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+38 votes

The cube root of a natural number $n$ is defined as the largest natural number $m$ such that $(m^3 \leq n)$ . The complexity of computing the cube root of $n$ ($n$ is represented by binary notation) is

- $O(n)$ but not $O(n^{0.5})$
- $O(n^{0.5})$ but not $O((\log n)^k)$ for any constant $k>0$
- $O((\log n)^k)$ for some constant $k>0$, but not $O( (\log \log n)^m)$ for any constant $m>0$
- $O( (\log \log n)^k )$ for some constant $k > 0.5$, but not $O( (\log \log n)^{0.5} )$

+51 votes

Best answer

We can simply do a binary search in the array of natural numbers from $1..n$ and check if the cube of the number matches $n$ (i.e., check if $a[i] * a[i] * a[i] == n$). This check takes $O(\log n)$ time and in the worst case we need to do the search $O(\log n)$ times. So, in this way we can find the cube root in $O(\log^2 n)$. So, options (A) and (B) are wrong.

Now, a number is represented in binary using $\log n$ bit. Since each bit is important in finding the cube root, any cube root finding algorithm must examine each bit at least once. This ensures that complexity of cube root finding algorithm cannot be lower than $\log n$. (It must be $\Omega \left( \log n \right)$). So, (D) is also false and (C) is the correct answer.

Now, a number is represented in binary using $\log n$ bit. Since each bit is important in finding the cube root, any cube root finding algorithm must examine each bit at least once. This ensures that complexity of cube root finding algorithm cannot be lower than $\log n$. (It must be $\Omega \left( \log n \right)$). So, (D) is also false and (C) is the correct answer.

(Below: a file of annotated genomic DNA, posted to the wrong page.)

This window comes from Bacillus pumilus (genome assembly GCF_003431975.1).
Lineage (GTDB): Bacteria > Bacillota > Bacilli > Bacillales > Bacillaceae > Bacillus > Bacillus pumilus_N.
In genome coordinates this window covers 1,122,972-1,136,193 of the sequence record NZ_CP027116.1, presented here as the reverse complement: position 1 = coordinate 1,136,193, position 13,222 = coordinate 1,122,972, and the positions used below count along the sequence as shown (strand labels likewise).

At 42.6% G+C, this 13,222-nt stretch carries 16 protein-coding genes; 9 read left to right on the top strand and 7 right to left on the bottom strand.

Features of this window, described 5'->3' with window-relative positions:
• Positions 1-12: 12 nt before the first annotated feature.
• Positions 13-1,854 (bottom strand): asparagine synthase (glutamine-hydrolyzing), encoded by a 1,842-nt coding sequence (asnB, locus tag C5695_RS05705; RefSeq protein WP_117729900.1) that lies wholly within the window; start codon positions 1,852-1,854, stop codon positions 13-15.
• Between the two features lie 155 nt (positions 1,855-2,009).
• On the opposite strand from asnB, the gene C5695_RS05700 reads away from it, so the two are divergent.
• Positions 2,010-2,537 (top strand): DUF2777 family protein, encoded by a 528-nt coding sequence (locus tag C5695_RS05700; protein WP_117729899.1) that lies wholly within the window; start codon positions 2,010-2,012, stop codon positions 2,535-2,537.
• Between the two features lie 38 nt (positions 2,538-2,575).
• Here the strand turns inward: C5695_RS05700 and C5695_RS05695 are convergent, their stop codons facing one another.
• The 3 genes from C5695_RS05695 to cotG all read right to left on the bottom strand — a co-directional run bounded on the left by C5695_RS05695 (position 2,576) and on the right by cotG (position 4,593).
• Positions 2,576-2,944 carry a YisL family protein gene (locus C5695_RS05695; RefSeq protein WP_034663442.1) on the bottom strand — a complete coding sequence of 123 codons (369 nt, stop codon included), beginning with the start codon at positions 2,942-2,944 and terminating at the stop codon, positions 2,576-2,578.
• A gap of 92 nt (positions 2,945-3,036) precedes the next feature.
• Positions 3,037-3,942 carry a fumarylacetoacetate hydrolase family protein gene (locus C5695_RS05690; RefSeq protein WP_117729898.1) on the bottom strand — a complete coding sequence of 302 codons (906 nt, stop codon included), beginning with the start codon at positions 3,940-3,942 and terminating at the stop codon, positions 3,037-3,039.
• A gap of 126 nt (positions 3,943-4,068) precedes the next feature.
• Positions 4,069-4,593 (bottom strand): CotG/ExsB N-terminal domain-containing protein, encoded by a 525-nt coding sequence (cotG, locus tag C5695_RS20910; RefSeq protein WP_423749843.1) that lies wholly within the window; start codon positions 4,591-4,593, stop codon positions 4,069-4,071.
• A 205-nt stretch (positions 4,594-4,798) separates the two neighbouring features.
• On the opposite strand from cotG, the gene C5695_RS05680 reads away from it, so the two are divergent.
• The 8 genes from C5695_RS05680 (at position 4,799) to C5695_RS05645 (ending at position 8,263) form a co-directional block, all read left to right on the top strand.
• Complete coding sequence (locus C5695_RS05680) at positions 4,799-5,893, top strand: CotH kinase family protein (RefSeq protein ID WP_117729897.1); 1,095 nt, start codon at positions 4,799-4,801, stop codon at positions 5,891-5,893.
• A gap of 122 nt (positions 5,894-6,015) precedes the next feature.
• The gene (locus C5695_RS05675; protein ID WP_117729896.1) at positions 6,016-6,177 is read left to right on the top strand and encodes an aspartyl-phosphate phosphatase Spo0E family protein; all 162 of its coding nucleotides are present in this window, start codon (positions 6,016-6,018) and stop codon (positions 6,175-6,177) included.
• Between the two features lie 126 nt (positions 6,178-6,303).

0

@Arjun sir. How is it logn^2. It should be logn only? 1...n we do binary search and each time we check a(i)*a(i)*a(i)=n or not and this is a constant time and it will be done logn times at max.Can you tell please how is it logn^2?

0

@air1

I think final complexity should be O(log3n)O(log3n)

EDIT: If we convert the binary to decimal in the beginning, then it will be O(logn)

Please explain how it becomes O(logn)?

I think final complexity should be O(log3n)O(log3n)

EDIT: If we convert the binary to decimal in the beginning, then it will be O(logn)

Please explain how it becomes O(logn)?

+4

a == b? Usually we consider this as an $O(1)$ operation. But when $a$ is allowed to be arbitrarily large, this can take $O(\log a)$ as each bit needs to be checked. That is why the check is taking $O(\log n)$ in the given question.

0

Sir in asymptotic analysis we dont bother about how long arithmetic operations take.It depends on h/w .

even when we check a==b in constant as you mentioned,there also a can be any large or small number and we need to check all bit,but we dont bother about that.I still did not get:(

even when we check a==b in constant as you mentioned,there also a can be any large or small number and we need to check all bit,but we dont bother about that.I still did not get:(

0

@Arjun sir, why do the binary search on the whole of n elements? Isn't it sufficient to do it only for the 1st n^1/3 elements? If so, then the time taken is also reduced to O(log n^1/3).

0

cant we do like this?

1) convert given binary representation of $n$ into decimal----$O(logn)$

2) then find $\left \lfloor n^{0.333} \right \rfloor$ --------------$O(1)$

total complexity $O(logn)$